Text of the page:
Readers' letters: How can Edinburgh City Council simply ditch meat and dairy?

I was dismayed by your front page of 26 January (“City cracking down on eating meat”). The timing was particularly odd as we have just celebrated Burns Night – a salute to our Bard, but also to our seasonal food produced locally and celebrated globally.
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What strikes me as particularly worrying is the growing narrative that meat and dairy are the main driver of our climate emergency, with the Plant Based Treaty presented as the “solution” to our environmental woes.

As an industry we are only too aware of our responsibility to cut carbon emissions and our sector is driving forward many innovative ways in which to achieve this, while protecting consumers right to choose what they eat.

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The Royal Highland and Agricultural Society of Scotland is a membership organisation made up of 16,000 farmers and rural people. We are concerned that the simplistic view that a shift to plant-based diets would significantly reduce the city’s consumption-based emissions.

Burns Night celebrates seasonal food produced locallyBurns Night celebrates seasonal food produced locally
Burns Night celebrates seasonal food produced locally

What this evidence fails to consider is that 80 per cent of Scottish land is grass or rough grazing which is not suitable for crops but ideal for livestock. Furthermore, grass grazed by livestock absorbs carbon from the atmosphere and captures it in the soil. The inconvenient truth is the way red meat is produced in Scotland is not directly comparable to international red meat production systems, but we are simply not being listened to.

It is our view that council and city leaders have a duty to ensure that evidence used to contribute towards decision-making is evidenced and balanced. Rather than cancelling red meat consumption altogether, sould the council not be taking the socially and economically responsible approach of sourcing locally-produced products? Locally-produced red meat has less impact on the environment and has great local economic impact than a globally-produced avocado.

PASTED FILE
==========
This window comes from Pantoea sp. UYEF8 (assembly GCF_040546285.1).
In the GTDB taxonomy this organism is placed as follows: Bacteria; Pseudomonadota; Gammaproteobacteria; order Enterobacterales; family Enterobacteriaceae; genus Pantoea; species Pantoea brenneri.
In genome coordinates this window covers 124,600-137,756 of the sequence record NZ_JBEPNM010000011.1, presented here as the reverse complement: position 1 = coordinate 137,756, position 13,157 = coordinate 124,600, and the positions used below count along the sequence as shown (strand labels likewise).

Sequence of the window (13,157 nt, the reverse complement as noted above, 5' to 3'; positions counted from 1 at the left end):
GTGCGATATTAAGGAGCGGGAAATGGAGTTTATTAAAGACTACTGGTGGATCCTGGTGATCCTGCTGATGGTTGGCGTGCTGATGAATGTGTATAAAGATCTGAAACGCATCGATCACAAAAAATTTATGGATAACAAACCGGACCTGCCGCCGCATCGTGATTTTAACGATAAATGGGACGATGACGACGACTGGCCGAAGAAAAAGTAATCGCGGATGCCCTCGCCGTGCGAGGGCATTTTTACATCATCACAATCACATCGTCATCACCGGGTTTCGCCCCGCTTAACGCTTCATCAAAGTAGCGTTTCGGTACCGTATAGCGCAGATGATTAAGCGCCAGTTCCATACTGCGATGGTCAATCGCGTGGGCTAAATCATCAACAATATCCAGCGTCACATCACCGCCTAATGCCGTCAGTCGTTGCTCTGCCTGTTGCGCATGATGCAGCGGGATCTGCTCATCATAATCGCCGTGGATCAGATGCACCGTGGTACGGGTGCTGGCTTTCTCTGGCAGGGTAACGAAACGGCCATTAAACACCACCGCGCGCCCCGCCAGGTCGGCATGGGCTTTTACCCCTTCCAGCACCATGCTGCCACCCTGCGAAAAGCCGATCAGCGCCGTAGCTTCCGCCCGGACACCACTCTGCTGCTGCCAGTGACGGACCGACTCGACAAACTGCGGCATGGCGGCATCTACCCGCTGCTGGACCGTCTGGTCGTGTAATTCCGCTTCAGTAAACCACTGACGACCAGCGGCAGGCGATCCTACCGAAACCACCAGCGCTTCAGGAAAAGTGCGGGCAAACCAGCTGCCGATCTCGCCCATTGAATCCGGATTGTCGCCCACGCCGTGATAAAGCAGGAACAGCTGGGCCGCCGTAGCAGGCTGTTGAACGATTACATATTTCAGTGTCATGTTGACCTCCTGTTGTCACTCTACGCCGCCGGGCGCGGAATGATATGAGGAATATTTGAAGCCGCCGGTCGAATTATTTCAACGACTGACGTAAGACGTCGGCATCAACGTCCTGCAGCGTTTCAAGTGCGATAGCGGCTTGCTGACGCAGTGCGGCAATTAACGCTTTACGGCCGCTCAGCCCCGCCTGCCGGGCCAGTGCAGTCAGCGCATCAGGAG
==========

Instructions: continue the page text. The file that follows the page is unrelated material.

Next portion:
We appreciate this is a complex matter and would extend an invitation to decision-makers to come and meet our farmers and their representatives and let’s thrash out a better solution that unites rather than divides us by what we choose to eat.

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Edinburgh may seem far removed from rural Scotland, but the decisions taken here will have far-reaching economic and social implications. Let’s not forget the Royal Highland Show contributes £39.5 million to the city’s economy each year, that’s more than Hogmanay. It is ironic to think that the world’s most respected agricultural show could be held in a city that actively discourages meat and dairy farming!

Alan Laidlaw, chief executive, Royal Highland and Agricultural Society of Scotland

Find the money to save the King’s

Reading about the plight of the King’s Theatre and recently of the sad demise of The Filmhouse, I experienced a strong feeling of deja vu.

When I became Convenor of Culture on Edinburgh District Council, back in the olden days, there was a similar malaise in funding for the arts.

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It occurred to me then that if Edinburgh was to retain its valued reputation as an International Festival City, it was imperative that the city’s decayed theatres were upgraded and refurbished; including the Lyceum, the King’s Theatre and the Traverse.

Funding was also allocated for the building of The City Arts Centre, and necessary funds were given towards constructing the now defunct Filmhouse. The Queen’s Hall was formed from an old church. Money was found to enhance the inadequate coffers of Scottish Ballet and Scottish Opera, the latter being championed by the late Councillor Derek MacLennan.

Where there is a political will there is a way. In those days local authorities had autonomy and the ability to dig deep for funding when required. The Scottish Parliament did not exist.

Jane Bell, Cardrona, Scottish Borders

Write to the Edinburgh Evening News

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